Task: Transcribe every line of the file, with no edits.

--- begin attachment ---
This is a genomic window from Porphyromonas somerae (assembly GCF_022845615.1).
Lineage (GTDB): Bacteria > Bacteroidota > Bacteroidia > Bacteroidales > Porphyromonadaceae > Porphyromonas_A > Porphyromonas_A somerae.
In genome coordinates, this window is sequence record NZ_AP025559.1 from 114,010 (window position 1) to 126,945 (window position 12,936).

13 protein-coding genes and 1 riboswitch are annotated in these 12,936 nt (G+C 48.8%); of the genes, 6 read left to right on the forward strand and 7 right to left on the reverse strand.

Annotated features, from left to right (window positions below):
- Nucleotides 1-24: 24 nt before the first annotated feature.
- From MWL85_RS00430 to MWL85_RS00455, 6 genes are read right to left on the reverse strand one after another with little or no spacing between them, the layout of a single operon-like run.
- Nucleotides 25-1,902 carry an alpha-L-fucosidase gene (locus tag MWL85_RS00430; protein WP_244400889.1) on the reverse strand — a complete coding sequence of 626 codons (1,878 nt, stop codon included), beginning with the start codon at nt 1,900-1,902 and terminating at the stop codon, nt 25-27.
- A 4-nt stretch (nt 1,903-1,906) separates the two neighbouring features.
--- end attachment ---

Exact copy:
This is a genomic window from Porphyromonas somerae (assembly GCF_022845615.1).
Lineage (GTDB): Bacteria > Bacteroidota > Bacteroidia > Bacteroidales > Porphyromonadaceae > Porphyromonas_A > Porphyromonas_A somerae.
In genome coordinates, this window is sequence record NZ_AP025559.1 from 114,010 (window position 1) to 126,945 (window position 12,936).

13 protein-coding genes and 1 riboswitch are annotated in these 12,936 nt (G+C 48.8%); of the genes, 6 read left to right on the forward strand and 7 right to left on the reverse strand.

Annotated features, from left to right (window positions below):
- Nucleotides 1-24: 24 nt before the first annotated feature.
- From MWL85_RS00430 to MWL85_RS00455, 6 genes are read right to left on the reverse strand one after another with little or no spacing between them, the layout of a single operon-like run.
- Nucleotides 25-1,902 carry an alpha-L-fucosidase gene (locus tag MWL85_RS00430; protein WP_244400889.1) on the reverse strand — a complete coding sequence of 626 codons (1,878 nt, stop codon included), beginning with the start codon at nt 1,900-1,902 and terminating at the stop codon, nt 25-27.
- A 4-nt stretch (nt 1,903-1,906) separates the two neighbouring features.